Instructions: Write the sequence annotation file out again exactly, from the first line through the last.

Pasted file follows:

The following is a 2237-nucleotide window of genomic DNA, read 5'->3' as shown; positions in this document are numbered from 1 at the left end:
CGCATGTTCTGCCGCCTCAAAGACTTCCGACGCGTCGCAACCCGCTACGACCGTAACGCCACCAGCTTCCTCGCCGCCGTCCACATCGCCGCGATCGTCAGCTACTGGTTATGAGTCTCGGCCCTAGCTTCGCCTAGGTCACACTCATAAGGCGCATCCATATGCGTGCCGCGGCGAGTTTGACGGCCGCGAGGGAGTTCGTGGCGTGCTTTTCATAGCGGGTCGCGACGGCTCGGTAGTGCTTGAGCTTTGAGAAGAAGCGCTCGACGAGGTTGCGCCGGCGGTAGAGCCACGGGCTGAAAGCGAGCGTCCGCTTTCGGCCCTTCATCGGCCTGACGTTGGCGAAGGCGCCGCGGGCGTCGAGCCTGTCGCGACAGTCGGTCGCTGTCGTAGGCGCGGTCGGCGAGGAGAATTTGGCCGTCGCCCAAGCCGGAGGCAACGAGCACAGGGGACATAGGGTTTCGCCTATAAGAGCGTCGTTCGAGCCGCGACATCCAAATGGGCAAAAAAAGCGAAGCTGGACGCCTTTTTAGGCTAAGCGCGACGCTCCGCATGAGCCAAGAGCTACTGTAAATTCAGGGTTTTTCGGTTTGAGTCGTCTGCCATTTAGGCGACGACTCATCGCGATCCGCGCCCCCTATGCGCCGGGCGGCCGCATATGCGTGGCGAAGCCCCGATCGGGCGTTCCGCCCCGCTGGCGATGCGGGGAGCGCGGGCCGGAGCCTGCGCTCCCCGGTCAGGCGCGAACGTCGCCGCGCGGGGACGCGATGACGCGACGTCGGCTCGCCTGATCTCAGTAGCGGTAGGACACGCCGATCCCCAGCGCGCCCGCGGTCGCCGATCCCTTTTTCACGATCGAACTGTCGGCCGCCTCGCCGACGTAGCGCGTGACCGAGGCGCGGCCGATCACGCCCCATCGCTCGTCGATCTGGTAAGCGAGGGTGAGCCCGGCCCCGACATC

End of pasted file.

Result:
The following is a 2237-nucleotide window of genomic DNA, read 5'->3' as shown; positions in this document are numbered from 1 at the left end:
CGCATGTTCTGCCGCCTCAAAGACTTCCGACGCGTCGCAACCCGCTACGACCGTAACGCCACCAGCTTCCTCGCCGCCGTCCACATCGCCGCGATCGTCAGCTACTGGTTATGAGTCTCGGCCCTAGCTTCGCCTAGGTCACACTCATAAGGCGCATCCATATGCGTGCCGCGGCGAGTTTGACGGCCGCGAGGGAGTTCGTGGCGTGCTTTTCATAGCGGGTCGCGACGGCTCGGTAGTGCTTGAGCTTTGAGAAGAAGCGCTCGACGAGGTTGCGCCGGCGGTAGAGCCACGGGCTGAAAGCGAGCGTCCGCTTTCGGCCCTTCATCGGCCTGACGTTGGCGAAGGCGCCGCGGGCGTCGAGCCTGTCGCGACAGTCGGTCGCTGTCGTAGGCGCGGTCGGCGAGGAGAATTTGGCCGTCGCCCAAGCCGGAGGCAACGAGCACAGGGGACATAGGGTTTCGCCTATAAGAGCGTCGTTCGAGCCGCGACATCCAAATGGGCAAAAAAAGCGAAGCTGGACGCCTTTTTAGGCTAAGCGCGACGCTCCGCATGAGCCAAGAGCTACTGTAAATTCAGGGTTTTTCGGTTTGAGTCGTCTGCCATTTAGGCGACGACTCATCGCGATCCGCGCCCCCTATGCGCCGGGCGGCCGCATATGCGTGGCGAAGCCCCGATCGGGCGTTCCGCCCCGCTGGCGATGCGGGGAGCGCGGGCCGGAGCCTGCGCTCCCCGGTCAGGCGCGAACGTCGCCGCGCGGGGACGCGATGACGCGACGTCGGCTCGCCTGATCTCAGTAGCGGTAGGACACGCCGATCCCCAGCGCGCCCGCGGTCGCCGATCCCTTTTTCACGATCGAACTGTCGGCCGCCTCGCCGACGTAGCGCGTGACCGAGGCGCGGCCGATCACGCCCCATCGCTCGTCGATCTGGTAAGCGAGGGTGAGCCCGGCCCCGACATC